The turf war to (not) bail out Greece is on. Even though nobody wants to do it, yesterday's announcement by the IMF that it is willing to lend the troubled country a hand (and a few billion drachmas) has put Jean-Claude Trichet on edge. And even assuming today's bond deal gets done without too many glitches, Greece has at best bought itself breathing room for a month or so.We expect the volume on bailout speculation to go down at best by a couple of notches. In the meantime, the ECB has made it clear that Greece's problem are Europe's and Europe's alone, thank you IMF and America. This was made quite explicit in Trichet's post-ECB rate press conference earlier, when he said that he does "not trust that it would be appropriate to have the introduction of the IMF as a supplier of help through stand-by or through any other such help."
PIIGS Come To Market: Greece With €5 Billion In Ten Year Notes, Spain With €4.5 Billion Five Year BondSubmitted by Tyler Durden on 03/04/2010 07:07 -0500
Greece has finally come to market with a 10 year bond, catching the very end of the offering window, through a €5 billion bond issue, which according to Petros Christodoulou-spread rumors, is nearly 3 times oversubscribed. Underwriters Barclays, HSBC, NBG, Nomura and Piraeus Bank are alleged to have collected nearly €14.5 billion in bids. We wonder how much of that is merely basis trades being fillled on the cash side. "We are very happy with the bid because the re-entry into the market is always challenging. It went very well," Petros told Dow Jones Newswires. Greece has cut price guidance on the bond from 310 bps over mid-swaps to 300 bps, with books closing at 11am GMT. Pricing is expected later today. Assuming this bond offering closes successfully, Greece will have enough money to last it for at least 30 days, joining such other illustrious countries as the United States, in living bond auction to bond auction.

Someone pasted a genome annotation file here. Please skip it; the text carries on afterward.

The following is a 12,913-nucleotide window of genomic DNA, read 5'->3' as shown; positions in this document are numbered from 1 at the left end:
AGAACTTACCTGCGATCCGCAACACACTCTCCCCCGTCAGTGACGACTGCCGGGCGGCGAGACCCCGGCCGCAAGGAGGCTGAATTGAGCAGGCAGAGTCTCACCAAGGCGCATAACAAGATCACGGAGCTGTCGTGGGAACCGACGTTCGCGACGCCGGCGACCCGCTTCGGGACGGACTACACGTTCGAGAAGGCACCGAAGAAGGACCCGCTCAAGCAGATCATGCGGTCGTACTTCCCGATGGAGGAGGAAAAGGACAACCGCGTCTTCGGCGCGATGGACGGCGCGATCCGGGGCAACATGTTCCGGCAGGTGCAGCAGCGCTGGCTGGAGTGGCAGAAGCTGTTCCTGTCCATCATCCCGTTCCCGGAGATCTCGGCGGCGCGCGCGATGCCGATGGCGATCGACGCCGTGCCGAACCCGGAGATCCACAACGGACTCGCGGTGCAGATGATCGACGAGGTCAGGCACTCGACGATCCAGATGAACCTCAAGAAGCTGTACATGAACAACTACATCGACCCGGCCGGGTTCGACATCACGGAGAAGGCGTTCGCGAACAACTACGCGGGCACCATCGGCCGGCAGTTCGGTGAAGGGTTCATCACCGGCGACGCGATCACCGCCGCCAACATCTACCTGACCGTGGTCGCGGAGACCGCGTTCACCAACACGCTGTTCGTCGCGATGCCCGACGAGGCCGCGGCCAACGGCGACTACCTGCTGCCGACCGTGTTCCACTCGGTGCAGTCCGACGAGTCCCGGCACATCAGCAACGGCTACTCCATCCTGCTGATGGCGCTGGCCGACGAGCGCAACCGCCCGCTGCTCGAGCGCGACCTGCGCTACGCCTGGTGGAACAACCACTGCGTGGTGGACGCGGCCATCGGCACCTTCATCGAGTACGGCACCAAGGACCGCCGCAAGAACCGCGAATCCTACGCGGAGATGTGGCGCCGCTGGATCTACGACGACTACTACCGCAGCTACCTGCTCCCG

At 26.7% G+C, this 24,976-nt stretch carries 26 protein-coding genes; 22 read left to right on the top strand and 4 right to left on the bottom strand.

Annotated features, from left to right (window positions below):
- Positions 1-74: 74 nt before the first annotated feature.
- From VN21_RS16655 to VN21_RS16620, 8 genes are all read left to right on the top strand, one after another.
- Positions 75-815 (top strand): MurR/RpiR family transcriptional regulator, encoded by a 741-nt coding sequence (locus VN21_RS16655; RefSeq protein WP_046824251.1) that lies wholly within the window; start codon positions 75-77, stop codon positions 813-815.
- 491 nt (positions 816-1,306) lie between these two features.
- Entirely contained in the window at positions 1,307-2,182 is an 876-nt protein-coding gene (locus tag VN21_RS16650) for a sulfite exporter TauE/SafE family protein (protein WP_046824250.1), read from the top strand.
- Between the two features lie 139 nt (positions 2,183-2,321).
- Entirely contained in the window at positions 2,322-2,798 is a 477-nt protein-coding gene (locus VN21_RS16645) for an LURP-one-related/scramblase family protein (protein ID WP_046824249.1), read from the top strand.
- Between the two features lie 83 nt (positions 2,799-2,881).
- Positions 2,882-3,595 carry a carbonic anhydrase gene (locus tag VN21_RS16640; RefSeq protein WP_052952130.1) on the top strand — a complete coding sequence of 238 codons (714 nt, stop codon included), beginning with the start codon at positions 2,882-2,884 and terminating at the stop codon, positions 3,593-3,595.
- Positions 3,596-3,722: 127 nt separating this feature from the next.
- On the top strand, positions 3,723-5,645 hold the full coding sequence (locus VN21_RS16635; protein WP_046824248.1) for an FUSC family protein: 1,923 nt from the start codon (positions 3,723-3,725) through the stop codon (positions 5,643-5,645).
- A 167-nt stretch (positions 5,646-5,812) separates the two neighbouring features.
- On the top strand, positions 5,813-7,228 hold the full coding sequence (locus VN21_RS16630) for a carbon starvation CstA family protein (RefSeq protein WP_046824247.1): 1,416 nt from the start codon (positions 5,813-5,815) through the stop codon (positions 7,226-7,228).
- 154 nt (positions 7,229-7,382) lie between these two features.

The only thing worse than a no news day, is a day like today, when every piece of news/rumor contradicts the prior one. An hour ago Moody's was praising new Greek initiatives to increase the retirement age to 100, decrease wages by 100% and mortgage the Acropolis. This was promptly followed up by the just released announcement, in which Moody's said it has put five Greek banks, most notably among them the National Bank of Greece (which as we first disclosed is still ashamed of disclosing the Titlos prospectus on its website). Should the NBG's, which currently has an A2 sub debt rating, be notched lower, we expect some interesting collateral calls to occur in the very near future (see our analysis on the Titlos SPV situation). Of course, we are not sure how an independent downgrade of the NBG would occur without Greece itself being downgraded in tandem. Which fits perfectly with the ever increasing confused chatter emanating out of all parties doing whatever they can to bail out Greece, without actually bailing it out.
Goldman Offers Olive Branch To Greece, Praises Country For "Tough Actions" (Words, Technically), Awaits Further CDS BashingSubmitted by Tyler Durden on 03/03/2010 10:17 -0500
Goldman's chief Euro strategist Erik Nielsen is out with another note, this time one of praise and wild-eyed adoration for the increasing desperation in Greek polemics (note, not actions: those tend to be more of the semi-violent police clashing, people striking variety). Well, duh, of course Greece will promise it will take out a second-lien on the Parthenon (and a first on the Acropolis): the country will be out of money in two weeks for Pete's sake! Aside from the pandering desire to be next in line as lead underwriter on the next Greek multi-billion swap (and receive fees, millions of dollars in juicy fees), Nielsen does provide a good narrative that ties in the Greek bail out, and the recent anger against CDS "Speculators" who will at the end of the day be the validation for why Europe will have "no choice" but to bail out Greece, as it is solely through their vile scheming that GGBs are trading so much lower compared to where they should be trading. Because taking a cue straight from the US market, none of this bankruptcy stuff is relevant at all when dealing with capital markets.